No, credits earned beyond the 12 required credits do not carry over into a subsequent year. 

What happens if I do not complete the IAR CE requirement by the end of the calendar year? 

You will be required to pay the registration renewal fee, and CRD will set your IAR CE status to “CE Inactive.” This status will appear in the Investment Adviser Public Disclosure (IADP) and in BrokerCheck. You can continue to do business; however, if IAR CE is not completed by the end of the subsequent year, you will not be able to renew your registration. An IAR that is CE Inactive will hold that status in all states where the CE rule is effective following adoption of the model. If a state has not yet adopted the CE model rule, the CE program will have no impact on the registration status of the IARs registered with that state – the current registration practices will remain the same.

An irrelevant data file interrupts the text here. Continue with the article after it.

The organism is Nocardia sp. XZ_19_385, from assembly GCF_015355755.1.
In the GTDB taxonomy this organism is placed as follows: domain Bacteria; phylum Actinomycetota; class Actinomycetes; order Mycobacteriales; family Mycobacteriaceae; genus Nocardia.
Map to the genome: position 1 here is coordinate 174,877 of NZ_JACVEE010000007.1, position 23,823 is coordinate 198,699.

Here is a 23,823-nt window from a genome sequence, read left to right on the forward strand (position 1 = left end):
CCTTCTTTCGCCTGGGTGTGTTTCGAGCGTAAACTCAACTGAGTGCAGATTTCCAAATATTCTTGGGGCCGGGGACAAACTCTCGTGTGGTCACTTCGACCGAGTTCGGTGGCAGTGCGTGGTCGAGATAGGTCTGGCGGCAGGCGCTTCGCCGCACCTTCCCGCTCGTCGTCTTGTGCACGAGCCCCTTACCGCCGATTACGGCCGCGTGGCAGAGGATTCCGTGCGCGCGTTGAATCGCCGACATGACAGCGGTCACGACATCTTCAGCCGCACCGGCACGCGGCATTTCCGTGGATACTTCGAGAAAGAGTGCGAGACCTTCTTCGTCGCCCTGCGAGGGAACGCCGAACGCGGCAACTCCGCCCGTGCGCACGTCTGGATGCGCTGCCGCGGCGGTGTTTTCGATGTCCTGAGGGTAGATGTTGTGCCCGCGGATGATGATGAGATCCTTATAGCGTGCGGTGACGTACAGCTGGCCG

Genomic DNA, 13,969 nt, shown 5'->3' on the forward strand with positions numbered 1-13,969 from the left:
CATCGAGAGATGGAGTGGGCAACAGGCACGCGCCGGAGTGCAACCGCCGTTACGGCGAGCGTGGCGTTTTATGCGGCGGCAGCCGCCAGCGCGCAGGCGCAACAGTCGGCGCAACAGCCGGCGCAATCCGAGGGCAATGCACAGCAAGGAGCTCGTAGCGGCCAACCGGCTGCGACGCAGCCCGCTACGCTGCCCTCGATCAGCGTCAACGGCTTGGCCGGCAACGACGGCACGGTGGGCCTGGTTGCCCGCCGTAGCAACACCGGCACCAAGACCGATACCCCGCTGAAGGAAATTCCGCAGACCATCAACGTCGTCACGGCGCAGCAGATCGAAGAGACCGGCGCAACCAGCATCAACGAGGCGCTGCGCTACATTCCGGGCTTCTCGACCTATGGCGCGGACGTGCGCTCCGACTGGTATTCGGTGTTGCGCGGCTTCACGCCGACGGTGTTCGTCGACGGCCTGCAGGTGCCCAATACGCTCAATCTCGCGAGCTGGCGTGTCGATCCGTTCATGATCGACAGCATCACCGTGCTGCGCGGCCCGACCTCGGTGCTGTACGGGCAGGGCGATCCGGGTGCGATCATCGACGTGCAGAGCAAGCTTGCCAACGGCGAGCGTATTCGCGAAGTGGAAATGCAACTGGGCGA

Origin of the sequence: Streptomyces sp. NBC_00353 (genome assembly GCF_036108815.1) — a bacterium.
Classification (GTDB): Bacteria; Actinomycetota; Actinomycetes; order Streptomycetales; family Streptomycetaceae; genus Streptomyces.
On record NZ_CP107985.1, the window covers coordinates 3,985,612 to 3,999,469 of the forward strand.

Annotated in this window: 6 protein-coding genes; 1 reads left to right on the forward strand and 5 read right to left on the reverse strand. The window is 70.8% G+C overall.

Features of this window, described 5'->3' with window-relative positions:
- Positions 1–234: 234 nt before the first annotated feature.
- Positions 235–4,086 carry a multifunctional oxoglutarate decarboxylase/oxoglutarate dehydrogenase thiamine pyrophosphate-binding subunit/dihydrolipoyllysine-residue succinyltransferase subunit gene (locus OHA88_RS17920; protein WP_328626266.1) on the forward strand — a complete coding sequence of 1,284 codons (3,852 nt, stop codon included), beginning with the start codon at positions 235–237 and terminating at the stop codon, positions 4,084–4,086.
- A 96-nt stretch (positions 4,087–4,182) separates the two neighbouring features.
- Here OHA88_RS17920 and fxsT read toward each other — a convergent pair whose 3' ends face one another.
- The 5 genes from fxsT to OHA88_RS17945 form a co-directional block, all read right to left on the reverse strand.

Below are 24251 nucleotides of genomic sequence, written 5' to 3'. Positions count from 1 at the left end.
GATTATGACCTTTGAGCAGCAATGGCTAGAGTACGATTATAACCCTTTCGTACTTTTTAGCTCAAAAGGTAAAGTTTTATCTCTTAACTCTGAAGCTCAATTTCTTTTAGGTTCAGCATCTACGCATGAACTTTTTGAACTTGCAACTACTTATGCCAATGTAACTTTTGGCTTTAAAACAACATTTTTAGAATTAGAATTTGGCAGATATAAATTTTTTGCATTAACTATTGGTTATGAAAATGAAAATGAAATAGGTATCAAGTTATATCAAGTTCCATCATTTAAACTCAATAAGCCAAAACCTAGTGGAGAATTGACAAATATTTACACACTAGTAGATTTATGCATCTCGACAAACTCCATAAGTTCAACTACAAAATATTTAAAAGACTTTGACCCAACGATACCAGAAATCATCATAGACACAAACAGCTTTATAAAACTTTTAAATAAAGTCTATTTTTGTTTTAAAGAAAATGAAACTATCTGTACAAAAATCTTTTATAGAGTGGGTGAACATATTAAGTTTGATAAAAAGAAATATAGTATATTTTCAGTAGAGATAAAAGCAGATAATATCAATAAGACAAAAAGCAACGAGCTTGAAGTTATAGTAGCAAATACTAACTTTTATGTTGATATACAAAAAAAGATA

Do I need to make up missed CE credits? 

Yes. If you complete courses in the current year, those credits will first apply to the previous year if you hadn’t completed 12 credits in the previous year. Once the missing credits for the previous year have been completed, then additional courses taken in the current year will apply to the current year’s requirement. Remember that any excess credits completed in a year will not carry forward to the next year. 

Who reports course completion? 

The course provider (i.e. Solomon Exam Prep) reports course completion to FINRA, NASAA’s vendor for program tracking. IARs should still keep a record of their completed courses for their own records. Solomon Exam Prep will distribute a course completion notice, once credits are reported, for this reason. 

Is there a reporting fee? 

Yes, the reporting fee, also known as the roster fee, is $3 per credit hour. For Solomon IAR CE courses, the reporting fee is included in the cost of the course or membership. Solomon submits the reporting fee and course completion information to FINRA, the manager of NASAA’s CE reporting database. 

How do I make sure my completion of the annual IAR CE requirement is shown in FINRA’s CE reporting database?